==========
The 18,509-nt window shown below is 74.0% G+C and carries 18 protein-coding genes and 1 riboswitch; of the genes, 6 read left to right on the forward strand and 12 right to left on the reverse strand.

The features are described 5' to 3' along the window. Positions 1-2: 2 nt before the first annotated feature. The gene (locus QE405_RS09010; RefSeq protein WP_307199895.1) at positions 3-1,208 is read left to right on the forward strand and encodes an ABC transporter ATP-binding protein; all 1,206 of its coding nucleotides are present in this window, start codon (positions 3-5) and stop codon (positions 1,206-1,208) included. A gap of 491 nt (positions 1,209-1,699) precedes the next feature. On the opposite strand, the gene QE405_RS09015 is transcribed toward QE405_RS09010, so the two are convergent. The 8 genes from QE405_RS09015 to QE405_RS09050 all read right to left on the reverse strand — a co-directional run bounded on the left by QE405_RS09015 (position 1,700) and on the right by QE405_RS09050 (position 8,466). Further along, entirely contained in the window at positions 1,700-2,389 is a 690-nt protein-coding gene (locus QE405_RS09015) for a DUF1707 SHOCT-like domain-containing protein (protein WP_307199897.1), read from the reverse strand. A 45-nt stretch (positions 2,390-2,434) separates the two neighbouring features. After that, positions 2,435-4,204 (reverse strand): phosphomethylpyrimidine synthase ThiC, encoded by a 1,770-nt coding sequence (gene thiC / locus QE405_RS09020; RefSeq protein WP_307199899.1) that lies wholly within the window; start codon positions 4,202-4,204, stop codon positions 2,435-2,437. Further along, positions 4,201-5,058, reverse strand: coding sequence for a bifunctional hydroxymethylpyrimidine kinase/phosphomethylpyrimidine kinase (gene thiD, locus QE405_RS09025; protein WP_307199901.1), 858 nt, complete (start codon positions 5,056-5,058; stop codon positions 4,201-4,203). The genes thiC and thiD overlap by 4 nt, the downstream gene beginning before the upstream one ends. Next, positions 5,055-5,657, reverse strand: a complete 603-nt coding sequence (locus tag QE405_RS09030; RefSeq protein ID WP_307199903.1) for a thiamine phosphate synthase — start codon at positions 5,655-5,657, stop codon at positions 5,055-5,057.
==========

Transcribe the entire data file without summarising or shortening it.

The 18,509-nt window shown below is 74.0% G+C and carries 18 protein-coding genes and 1 riboswitch; of the genes, 6 read left to right on the forward strand and 12 right to left on the reverse strand.

The features are described 5' to 3' along the window. Positions 1-2: 2 nt before the first annotated feature. The gene (locus QE405_RS09010; RefSeq protein WP_307199895.1) at positions 3-1,208 is read left to right on the forward strand and encodes an ABC transporter ATP-binding protein; all 1,206 of its coding nucleotides are present in this window, start codon (positions 3-5) and stop codon (positions 1,206-1,208) included. A gap of 491 nt (positions 1,209-1,699) precedes the next feature. On the opposite strand, the gene QE405_RS09015 is transcribed toward QE405_RS09010, so the two are convergent. The 8 genes from QE405_RS09015 to QE405_RS09050 all read right to left on the reverse strand — a co-directional run bounded on the left by QE405_RS09015 (position 1,700) and on the right by QE405_RS09050 (position 8,466). Further along, entirely contained in the window at positions 1,700-2,389 is a 690-nt protein-coding gene (locus QE405_RS09015) for a DUF1707 SHOCT-like domain-containing protein (protein WP_307199897.1), read from the reverse strand. A 45-nt stretch (positions 2,390-2,434) separates the two neighbouring features. After that, positions 2,435-4,204 (reverse strand): phosphomethylpyrimidine synthase ThiC, encoded by a 1,770-nt coding sequence (gene thiC / locus QE405_RS09020; RefSeq protein WP_307199899.1) that lies wholly within the window; start codon positions 4,202-4,204, stop codon positions 2,435-2,437. Further along, positions 4,201-5,058, reverse strand: coding sequence for a bifunctional hydroxymethylpyrimidine kinase/phosphomethylpyrimidine kinase (gene thiD, locus QE405_RS09025; protein WP_307199901.1), 858 nt, complete (start codon positions 5,056-5,058; stop codon positions 4,201-4,203). The genes thiC and thiD overlap by 4 nt, the downstream gene beginning before the upstream one ends. Next, positions 5,055-5,657, reverse strand: a complete 603-nt coding sequence (locus tag QE405_RS09030; RefSeq protein ID WP_307199903.1) for a thiamine phosphate synthase — start codon at positions 5,655-5,657, stop codon at positions 5,055-5,057.